Property owners and homeowners need time to understand the costs and what incentives are available through programs and organizations like Mass Save, National Grid, the new Massachusetts Community Climate Bank, and MassDevelopment’s Property Assessed Clean Energy financing program – which Worcester still needs to opt into via city council for any city property owners to access. These programs must be optimized so builders and developers can rely on them when making financial projections.

With construction costs at some of the highest levels in decades, and housing costs being similarly high, financial support is crucial to ensure that the cost of building is not shifted to the homeowner or the tenant. A recent report by MIT, the Wentworth Institute of Technology, and the Home Builders & Remodelers Association of MA warned that the new specialized code will increase housing construction costs by 1.8 to 3.8%, and that these costs have the potential to be shifted onto low-income renters and first-time homebuyers who would bear the greatest financial burden of decarbonization. For residential builders, developers, and property owners, there must be adequate time for a robust public information campaign about financing and incentives available to support code-compliant construction and minimize housing cost increases.

DOER contends that cost savings over time from reduced utilities usage balance out the upfront price tag and actually reduces construction costs in specific types of buildings. Regardless, every effort must be made to ensure property owners and builders have the resources they need to comply with the stretch code, as well as the specialized code.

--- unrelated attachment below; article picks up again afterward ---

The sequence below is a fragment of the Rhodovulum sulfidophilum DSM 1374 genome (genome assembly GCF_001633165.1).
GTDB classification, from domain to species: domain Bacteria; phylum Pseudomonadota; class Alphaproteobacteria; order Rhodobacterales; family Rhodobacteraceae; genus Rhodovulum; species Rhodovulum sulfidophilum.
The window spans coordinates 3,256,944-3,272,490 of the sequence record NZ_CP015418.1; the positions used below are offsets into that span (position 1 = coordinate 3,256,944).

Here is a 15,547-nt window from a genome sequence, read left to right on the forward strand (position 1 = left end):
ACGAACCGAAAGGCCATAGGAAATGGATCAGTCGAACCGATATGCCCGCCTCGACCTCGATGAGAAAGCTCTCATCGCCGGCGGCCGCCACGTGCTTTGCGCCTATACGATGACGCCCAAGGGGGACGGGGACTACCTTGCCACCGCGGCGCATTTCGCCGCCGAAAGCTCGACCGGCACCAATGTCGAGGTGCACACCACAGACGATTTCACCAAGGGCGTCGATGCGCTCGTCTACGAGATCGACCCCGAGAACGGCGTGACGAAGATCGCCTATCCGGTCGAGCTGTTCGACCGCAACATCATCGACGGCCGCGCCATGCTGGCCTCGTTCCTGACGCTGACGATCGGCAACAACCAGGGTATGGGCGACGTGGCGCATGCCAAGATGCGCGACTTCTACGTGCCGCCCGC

The Chamber will continue to work with the city council, DOER and the state administration, the city manager’s administration, National Grid, and other partners to make sure our members and the community at large are well-informed of new changes to the building energy code and that changes are implemented in a manageable manner while also doing everything we can to address climate change. We look forward to a robust discussion about adopting the specialized code effective early 2025.

For questions, please contact David Sullivan, Director of Economic Development & Business Recruitment, and Alex Guardiola, Vice President of Government Affairs & Public Policy, at the Worcester Regional Chamber of Commerce.